Back in 2010, Andy Oram and I edited a book called Making Software: What Really Works, and Why We Believe It. In it, some of the leading lights of empirical software engineering research presented their favorite results and the methodologies behind them. My hope was that it would spark development of a better software engineering course; that hasn’t happened yet, but there are signs that the tide is running the right way. One is a trio of books that are both broader and deeper than Making Software:
- Perspectives on Data Science for Software Engineering “presents the best practices of seasoned data miners in software engineering.”
- The Art and Science of Analyzing Software Data “provides valuable information on analysis techniques often used to derive insight from software data.”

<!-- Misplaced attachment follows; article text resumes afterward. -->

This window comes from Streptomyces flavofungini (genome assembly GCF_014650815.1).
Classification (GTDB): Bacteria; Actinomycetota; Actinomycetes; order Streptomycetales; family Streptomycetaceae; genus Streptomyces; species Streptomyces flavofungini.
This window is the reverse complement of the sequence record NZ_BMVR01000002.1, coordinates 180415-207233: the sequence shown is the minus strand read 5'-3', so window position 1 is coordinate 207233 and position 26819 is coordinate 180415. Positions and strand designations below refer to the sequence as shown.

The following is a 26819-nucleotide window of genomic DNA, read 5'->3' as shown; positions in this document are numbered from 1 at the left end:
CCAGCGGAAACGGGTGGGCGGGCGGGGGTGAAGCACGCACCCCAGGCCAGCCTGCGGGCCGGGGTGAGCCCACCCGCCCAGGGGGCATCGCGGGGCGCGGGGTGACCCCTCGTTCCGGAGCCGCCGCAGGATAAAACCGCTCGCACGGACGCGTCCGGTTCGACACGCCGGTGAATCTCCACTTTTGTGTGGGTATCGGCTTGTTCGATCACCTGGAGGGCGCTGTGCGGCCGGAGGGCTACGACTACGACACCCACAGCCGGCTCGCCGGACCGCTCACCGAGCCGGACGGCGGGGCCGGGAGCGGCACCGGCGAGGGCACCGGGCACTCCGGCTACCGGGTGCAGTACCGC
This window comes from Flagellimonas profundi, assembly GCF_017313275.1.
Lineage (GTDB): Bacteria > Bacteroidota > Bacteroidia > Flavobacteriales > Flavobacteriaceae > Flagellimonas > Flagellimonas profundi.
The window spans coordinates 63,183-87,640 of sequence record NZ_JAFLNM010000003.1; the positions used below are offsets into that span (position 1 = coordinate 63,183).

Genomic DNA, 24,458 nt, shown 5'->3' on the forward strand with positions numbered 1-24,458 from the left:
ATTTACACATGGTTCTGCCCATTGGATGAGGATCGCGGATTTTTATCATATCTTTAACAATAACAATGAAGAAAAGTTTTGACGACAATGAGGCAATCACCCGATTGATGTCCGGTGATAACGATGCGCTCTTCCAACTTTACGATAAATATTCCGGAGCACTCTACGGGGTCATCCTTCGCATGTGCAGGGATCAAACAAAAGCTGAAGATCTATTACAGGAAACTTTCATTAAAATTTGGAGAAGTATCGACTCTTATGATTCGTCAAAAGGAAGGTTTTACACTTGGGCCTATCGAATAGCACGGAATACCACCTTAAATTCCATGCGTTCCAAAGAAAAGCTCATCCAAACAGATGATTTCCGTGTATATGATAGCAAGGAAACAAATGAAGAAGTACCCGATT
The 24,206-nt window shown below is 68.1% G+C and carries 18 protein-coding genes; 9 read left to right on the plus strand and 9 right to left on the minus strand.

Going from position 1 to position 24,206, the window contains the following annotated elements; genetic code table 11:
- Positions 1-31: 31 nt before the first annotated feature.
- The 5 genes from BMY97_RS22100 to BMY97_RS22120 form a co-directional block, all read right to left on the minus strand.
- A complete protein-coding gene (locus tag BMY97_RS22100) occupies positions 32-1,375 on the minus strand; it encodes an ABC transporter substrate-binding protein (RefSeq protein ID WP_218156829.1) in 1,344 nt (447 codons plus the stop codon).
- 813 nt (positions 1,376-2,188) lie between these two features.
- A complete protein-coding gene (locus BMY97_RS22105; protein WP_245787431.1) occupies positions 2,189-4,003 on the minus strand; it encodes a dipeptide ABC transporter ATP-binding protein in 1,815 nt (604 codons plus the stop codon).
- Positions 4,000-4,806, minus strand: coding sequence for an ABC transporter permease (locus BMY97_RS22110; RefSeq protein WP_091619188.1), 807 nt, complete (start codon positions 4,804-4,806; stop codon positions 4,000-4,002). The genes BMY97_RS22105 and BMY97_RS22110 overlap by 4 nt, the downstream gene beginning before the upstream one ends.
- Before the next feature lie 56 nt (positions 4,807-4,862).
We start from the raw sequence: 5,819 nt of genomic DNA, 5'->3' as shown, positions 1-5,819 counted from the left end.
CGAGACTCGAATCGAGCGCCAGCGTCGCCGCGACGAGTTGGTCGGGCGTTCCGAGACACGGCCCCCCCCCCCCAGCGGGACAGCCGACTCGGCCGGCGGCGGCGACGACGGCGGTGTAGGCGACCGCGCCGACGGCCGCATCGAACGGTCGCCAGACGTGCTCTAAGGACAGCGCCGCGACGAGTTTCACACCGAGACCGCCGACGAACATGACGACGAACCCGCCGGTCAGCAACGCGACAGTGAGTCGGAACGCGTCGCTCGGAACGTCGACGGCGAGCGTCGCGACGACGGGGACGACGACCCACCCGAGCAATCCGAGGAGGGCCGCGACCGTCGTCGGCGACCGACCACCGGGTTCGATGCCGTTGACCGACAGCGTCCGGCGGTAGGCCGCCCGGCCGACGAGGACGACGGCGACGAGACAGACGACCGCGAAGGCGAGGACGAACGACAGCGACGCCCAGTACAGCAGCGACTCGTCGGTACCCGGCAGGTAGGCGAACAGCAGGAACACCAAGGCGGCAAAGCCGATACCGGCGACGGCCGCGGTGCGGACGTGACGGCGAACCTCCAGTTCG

- Sharing Data and Models in Software Engineering “presents guidance and procedures for reusing data and models between projects to produce results that are useful and relevant.”
Another hopeful sign is Derek Jones’ Empirical Software Engineering Using R; while still a draft, it is closer to being a textbook than the three collections linked above. It may take another decade for evidence-based introductions to software engineering to supplant the courses we have today, but I really do believe it’s going to happen.